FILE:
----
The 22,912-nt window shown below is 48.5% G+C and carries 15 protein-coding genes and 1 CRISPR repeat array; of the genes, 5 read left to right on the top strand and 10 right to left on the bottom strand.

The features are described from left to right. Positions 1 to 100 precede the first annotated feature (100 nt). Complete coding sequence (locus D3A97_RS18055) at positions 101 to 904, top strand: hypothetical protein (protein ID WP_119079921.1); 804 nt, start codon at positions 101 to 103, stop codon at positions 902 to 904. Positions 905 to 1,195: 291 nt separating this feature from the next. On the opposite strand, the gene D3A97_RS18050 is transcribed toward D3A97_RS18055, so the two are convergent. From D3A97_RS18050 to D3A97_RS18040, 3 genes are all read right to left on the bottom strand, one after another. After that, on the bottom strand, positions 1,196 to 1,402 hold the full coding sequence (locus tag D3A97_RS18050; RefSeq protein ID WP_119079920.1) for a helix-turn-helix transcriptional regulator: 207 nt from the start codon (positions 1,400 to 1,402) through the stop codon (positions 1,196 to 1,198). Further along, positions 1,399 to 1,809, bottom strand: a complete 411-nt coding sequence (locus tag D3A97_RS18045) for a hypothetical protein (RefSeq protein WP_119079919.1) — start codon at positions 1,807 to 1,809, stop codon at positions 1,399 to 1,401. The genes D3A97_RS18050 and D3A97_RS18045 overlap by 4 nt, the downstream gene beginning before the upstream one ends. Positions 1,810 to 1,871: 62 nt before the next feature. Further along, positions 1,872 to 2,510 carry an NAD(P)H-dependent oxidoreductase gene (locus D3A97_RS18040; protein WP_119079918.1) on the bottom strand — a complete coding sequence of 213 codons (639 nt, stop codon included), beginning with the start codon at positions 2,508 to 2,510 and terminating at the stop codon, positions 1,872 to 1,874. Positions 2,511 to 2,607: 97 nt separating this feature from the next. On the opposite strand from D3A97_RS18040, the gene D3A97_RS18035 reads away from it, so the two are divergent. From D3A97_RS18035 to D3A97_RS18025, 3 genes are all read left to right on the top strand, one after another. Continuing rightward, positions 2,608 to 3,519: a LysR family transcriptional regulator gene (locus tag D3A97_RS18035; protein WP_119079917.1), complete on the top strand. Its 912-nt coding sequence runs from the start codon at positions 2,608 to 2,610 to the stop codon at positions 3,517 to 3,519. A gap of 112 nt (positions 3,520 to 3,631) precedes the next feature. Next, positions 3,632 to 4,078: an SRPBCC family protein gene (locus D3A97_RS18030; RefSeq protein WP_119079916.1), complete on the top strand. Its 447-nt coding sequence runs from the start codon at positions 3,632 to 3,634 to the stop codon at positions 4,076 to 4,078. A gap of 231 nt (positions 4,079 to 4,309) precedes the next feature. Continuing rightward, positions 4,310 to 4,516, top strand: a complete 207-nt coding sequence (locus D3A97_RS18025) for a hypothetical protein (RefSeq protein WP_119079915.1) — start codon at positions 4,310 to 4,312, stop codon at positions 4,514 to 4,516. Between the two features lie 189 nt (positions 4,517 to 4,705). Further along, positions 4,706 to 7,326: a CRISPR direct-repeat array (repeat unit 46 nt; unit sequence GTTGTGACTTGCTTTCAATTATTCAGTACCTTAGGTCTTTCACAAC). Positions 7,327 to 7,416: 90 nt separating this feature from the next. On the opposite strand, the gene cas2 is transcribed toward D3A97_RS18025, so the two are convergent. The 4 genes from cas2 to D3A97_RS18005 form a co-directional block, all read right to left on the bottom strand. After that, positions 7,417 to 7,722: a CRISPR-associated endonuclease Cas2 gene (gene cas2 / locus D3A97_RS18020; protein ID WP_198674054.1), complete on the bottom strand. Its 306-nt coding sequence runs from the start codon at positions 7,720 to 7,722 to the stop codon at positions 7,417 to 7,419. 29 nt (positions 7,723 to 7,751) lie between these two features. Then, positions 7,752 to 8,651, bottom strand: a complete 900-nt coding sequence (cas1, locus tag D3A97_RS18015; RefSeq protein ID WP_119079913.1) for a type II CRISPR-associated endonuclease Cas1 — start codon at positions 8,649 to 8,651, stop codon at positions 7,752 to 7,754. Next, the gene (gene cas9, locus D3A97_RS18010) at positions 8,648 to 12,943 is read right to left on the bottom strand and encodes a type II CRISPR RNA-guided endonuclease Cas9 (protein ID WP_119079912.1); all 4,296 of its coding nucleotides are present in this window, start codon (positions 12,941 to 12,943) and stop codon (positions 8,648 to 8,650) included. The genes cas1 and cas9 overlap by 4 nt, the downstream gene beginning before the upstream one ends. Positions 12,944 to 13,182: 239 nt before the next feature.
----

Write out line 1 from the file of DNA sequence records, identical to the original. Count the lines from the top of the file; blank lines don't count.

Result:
The 22,912-nt window shown below is 48.5% G+C and carries 15 protein-coding genes and 1 CRISPR repeat array; of the genes, 5 read left to right on the top strand and 10 right to left on the bottom strand.